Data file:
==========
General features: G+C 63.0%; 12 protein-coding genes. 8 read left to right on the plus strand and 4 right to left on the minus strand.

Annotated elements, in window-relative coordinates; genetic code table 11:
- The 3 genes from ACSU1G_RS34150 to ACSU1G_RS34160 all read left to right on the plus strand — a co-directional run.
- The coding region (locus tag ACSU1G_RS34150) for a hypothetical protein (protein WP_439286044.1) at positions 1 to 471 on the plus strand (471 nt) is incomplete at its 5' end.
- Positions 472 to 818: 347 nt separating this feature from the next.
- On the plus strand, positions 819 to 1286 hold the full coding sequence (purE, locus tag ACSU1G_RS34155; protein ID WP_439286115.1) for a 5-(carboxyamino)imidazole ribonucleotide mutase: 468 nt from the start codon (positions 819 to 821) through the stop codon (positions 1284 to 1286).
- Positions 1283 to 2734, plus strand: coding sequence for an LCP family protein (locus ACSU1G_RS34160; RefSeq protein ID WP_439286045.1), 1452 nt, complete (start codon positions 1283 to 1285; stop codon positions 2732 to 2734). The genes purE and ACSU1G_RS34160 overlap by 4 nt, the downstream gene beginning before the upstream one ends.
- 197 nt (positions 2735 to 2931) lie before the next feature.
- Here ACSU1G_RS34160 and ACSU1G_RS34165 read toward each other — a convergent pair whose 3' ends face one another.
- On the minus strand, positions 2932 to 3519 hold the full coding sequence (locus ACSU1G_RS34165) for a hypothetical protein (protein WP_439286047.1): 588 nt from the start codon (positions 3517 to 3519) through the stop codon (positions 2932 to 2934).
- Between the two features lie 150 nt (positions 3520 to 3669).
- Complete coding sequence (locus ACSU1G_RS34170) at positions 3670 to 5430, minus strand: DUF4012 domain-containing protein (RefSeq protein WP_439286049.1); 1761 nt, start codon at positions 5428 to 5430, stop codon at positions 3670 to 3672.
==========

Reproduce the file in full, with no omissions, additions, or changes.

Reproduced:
General features: G+C 63.0%; 12 protein-coding genes. 8 read left to right on the plus strand and 4 right to left on the minus strand.

Annotated elements, in window-relative coordinates; genetic code table 11:
- The 3 genes from ACSU1G_RS34150 to ACSU1G_RS34160 all read left to right on the plus strand — a co-directional run.
- The coding region (locus tag ACSU1G_RS34150) for a hypothetical protein (protein WP_439286044.1) at positions 1 to 471 on the plus strand (471 nt) is incomplete at its 5' end.
- Positions 472 to 818: 347 nt separating this feature from the next.
- On the plus strand, positions 819 to 1286 hold the full coding sequence (purE, locus tag ACSU1G_RS34155; protein ID WP_439286115.1) for a 5-(carboxyamino)imidazole ribonucleotide mutase: 468 nt from the start codon (positions 819 to 821) through the stop codon (positions 1284 to 1286).
- Positions 1283 to 2734, plus strand: coding sequence for an LCP family protein (locus ACSU1G_RS34160; RefSeq protein ID WP_439286045.1), 1452 nt, complete (start codon positions 1283 to 1285; stop codon positions 2732 to 2734). The genes purE and ACSU1G_RS34160 overlap by 4 nt, the downstream gene beginning before the upstream one ends.
- 197 nt (positions 2735 to 2931) lie before the next feature.
- Here ACSU1G_RS34160 and ACSU1G_RS34165 read toward each other — a convergent pair whose 3' ends face one another.
- On the minus strand, positions 2932 to 3519 hold the full coding sequence (locus ACSU1G_RS34165) for a hypothetical protein (protein WP_439286047.1): 588 nt from the start codon (positions 3517 to 3519) through the stop codon (positions 2932 to 2934).
- Between the two features lie 150 nt (positions 3520 to 3669).
- Complete coding sequence (locus ACSU1G_RS34170) at positions 3670 to 5430, minus strand: DUF4012 domain-containing protein (RefSeq protein WP_439286049.1); 1761 nt, start codon at positions 5428 to 5430, stop codon at positions 3670 to 3672.